In terms of reviews, the Nokia N95 8GB is relatively simple to handle, thankfully. Not because it's a simple or trivial product, but because the original N95 is so well known and has been written about so many times that there's really little point in going over every function that's common to both devices in minute detail.
Setting the scene
But a short summary is in order, at least. The original N95 was intended to be the last word in the classic S60 phone line, i.e. with a typical phone form factor, with (and I'm judging it by the last released firmware, v12 here):
S60 3rd Edition Feature Pack 1, with the combined Web/WAP browser and miniUSB connectivity
HSDPA, UPnP and Wi-Fi (all fairly cutting edge in a phone when announced but more commonplace today)
a largish, recessed 2.6" screen
an utterly superb 5 megapixel stills camera with great optics, light sensitivity and options, protected by a physical shutter and spoilt slightly by slow image processing and slow camera startup
a great VGA-res video recorder (producing good video images but only mono sound)
a very full set of media software, with all audio and video codecs, video and image editing suites, online integration
the facility to work in portrait or landscape mode
a built-in low power GPS with 'Assisted GPS' for fast lock-on times
great and tactile d-pad and button set
TV out for video echoing of any application or media item to a TV or other video equipment
It was quite a package for a 'phone', but despite the plus points above and even with latest firmware, two big negatives remained. The 950mAh BL-5F battery just wasn't up to the job of powering all the multimedia and comms goodness, with power users of the N95 finding that the battery sometimes didn't last the day and with casual users irritated by having to recharge every single night. Secondly, the free RAM after booting, around 20MB, while enough for lesser S60 3rd Edition devices,
wasn't really enough for a device of the N95's ambitions and RAM was prone to run out while (for example) browsing a largish web page, prompting various 'memory errors'.
Although much of the N95 8GB's hardware and software are identical to that of the original, there are more changes than you might think at first glance.
The microSD slot is gone, replaced by a fixed 8GB flash disk mounted internally. This appears to the smartphone as disk 'E' in the usual Symbian OS way and all programs should treat this just as if it were an 8GB microSD card. This capacity matches Apple's iPhone and is more than enough for the vast majority of users. For example, it represents 6 HOURS of video recording at full VGA resolution or around 30 hours of commercial movies at QVGA resolution or around 160 CDs worth of music (in WMA format at 64kbps).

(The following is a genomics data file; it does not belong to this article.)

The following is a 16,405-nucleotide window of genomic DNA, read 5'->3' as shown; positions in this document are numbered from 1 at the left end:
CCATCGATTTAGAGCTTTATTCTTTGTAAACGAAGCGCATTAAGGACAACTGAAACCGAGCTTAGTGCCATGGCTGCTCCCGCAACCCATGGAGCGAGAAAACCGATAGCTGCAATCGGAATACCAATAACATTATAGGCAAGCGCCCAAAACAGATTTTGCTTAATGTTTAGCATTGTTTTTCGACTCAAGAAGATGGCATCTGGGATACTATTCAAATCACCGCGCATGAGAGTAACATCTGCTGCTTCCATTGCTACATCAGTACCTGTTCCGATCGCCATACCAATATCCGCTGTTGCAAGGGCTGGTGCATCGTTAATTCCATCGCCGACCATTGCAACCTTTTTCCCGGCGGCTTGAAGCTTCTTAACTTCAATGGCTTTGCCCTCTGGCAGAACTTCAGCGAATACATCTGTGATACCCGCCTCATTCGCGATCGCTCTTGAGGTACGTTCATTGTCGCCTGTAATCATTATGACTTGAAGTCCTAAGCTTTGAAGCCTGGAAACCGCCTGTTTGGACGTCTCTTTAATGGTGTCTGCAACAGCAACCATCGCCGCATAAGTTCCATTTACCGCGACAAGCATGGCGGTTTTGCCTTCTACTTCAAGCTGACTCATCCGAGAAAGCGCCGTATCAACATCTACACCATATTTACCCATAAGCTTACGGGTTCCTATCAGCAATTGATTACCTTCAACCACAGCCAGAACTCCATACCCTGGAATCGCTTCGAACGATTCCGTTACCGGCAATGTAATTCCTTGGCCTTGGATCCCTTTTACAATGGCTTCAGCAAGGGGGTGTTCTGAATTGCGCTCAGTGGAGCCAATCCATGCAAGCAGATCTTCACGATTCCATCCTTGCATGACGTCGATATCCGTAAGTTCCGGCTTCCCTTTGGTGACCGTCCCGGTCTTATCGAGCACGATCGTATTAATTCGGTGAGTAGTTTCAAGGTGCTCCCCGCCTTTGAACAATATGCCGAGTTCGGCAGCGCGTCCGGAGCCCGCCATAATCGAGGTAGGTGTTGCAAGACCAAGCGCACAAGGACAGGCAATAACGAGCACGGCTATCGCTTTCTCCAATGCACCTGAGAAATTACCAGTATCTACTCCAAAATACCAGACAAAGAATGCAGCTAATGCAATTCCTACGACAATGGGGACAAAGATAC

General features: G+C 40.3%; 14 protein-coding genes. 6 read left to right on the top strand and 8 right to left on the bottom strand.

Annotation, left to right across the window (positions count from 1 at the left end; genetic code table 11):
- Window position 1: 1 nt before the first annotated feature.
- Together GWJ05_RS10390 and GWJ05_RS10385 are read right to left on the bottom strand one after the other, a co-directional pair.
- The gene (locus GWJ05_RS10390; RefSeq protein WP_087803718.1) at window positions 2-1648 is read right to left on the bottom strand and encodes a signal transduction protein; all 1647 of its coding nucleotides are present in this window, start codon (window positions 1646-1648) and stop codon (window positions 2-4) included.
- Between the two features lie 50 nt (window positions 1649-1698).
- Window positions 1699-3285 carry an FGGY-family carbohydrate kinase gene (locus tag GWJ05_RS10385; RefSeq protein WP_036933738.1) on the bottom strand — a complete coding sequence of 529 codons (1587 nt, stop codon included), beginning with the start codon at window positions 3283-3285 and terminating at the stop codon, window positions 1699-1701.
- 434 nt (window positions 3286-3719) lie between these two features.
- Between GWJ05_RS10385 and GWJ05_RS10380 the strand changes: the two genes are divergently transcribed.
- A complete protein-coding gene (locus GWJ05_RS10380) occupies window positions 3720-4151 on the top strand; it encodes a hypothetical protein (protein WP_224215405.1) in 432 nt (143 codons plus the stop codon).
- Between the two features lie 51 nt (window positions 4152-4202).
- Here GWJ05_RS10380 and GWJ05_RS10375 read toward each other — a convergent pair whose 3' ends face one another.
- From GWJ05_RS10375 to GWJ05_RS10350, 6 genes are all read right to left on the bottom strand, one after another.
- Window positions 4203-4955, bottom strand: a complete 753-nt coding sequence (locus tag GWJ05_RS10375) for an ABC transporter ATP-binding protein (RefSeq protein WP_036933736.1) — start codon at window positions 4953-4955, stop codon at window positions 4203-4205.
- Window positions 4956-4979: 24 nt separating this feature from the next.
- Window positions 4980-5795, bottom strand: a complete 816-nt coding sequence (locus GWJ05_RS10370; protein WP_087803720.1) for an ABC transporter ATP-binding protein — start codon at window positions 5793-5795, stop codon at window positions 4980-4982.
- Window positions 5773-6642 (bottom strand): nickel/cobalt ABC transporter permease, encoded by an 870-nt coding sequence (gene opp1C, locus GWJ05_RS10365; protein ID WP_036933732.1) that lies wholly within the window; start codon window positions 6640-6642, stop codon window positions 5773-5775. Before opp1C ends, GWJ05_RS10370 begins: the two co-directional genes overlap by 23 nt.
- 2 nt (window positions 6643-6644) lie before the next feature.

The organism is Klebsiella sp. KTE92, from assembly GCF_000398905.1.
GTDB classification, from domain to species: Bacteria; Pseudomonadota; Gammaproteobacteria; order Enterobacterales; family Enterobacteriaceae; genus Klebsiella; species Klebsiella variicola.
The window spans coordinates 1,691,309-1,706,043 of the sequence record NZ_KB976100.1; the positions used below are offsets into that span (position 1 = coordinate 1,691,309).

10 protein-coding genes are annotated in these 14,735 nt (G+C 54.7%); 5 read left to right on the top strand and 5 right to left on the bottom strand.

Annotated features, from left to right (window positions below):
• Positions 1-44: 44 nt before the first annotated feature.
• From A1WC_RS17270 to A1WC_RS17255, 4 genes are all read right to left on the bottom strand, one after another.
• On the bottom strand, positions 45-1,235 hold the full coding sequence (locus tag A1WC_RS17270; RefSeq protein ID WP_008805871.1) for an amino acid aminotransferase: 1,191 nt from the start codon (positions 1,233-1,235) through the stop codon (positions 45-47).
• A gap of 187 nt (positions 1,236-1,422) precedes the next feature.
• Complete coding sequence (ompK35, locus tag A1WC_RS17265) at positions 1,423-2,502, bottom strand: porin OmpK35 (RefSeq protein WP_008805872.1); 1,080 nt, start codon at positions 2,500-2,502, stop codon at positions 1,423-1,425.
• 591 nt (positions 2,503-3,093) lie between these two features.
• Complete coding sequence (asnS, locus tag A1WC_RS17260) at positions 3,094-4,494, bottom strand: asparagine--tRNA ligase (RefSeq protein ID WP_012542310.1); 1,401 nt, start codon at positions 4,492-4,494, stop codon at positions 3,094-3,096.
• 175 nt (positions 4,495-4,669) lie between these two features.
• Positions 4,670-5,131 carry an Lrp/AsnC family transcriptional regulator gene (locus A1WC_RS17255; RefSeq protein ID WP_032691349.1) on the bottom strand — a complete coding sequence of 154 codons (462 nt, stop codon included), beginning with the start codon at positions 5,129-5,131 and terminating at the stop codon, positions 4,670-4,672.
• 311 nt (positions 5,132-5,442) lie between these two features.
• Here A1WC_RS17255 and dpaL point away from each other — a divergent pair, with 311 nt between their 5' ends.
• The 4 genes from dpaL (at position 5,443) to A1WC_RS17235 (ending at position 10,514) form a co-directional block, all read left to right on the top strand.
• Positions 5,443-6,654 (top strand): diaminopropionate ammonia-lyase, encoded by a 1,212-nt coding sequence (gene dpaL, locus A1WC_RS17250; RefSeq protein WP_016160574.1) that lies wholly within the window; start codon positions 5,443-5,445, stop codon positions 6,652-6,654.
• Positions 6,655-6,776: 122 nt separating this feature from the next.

The system RAM has been doubled to 128MB, meaning that there's now around 95MB of free RAM after booting. This figure is slightly higher than you might have guessed because the N95 8GB also features 'demand paging', i.e. only the bits of applications that are strictly needed are loaded into RAM, other bits are left on disk until needed. Although demand paging is really only for Symbian OS 9.3 and above, the OS 9.2-running N95 8GB has had the feature back-ported specifically for the OS and S60 built-in applications. In fact, it may even be possible to include demand paging into a future firmware release for the original N95. Watch this space. In summary, you'll never run out of RAM with the N95 8GB, even on the largest web pages, while simultaneously viewing the largest image and keeping ten Java games running in the background.
The back of the N95 8GB has been redesigned, with an extra millimetre or so of depth allowing the use of the BL-6F, rated at 1200mAh. This would appear to give 25% extra battery life, but in fact extra optimisations in the OS (and possibly the use of demand paging) mean that the real world increase is closer to 50%. Although this isn't exactly capacious, the use of the BL-6F does mean that very few people will exhaust the N95 8GB's battery in a day, even if they try quite hard.
So, quite a list of changes from 'original' to '8GB'. Most are very positive, but it's also worth noting a few of the negatives, which may, just may keep people using the original design. There's the lack of a physical lens shutter, which may be an issue if you're rough with your smartphone, there's the lack of a built-in video editor, the fixed flash memory, with no option to take out a card and stuff it into a printer (for example), and finally there's the black finish, which is slightly less tactile than the original N95 and the 8GB model slipped from my fingers more than once while testing it....sources.allaboutsymbain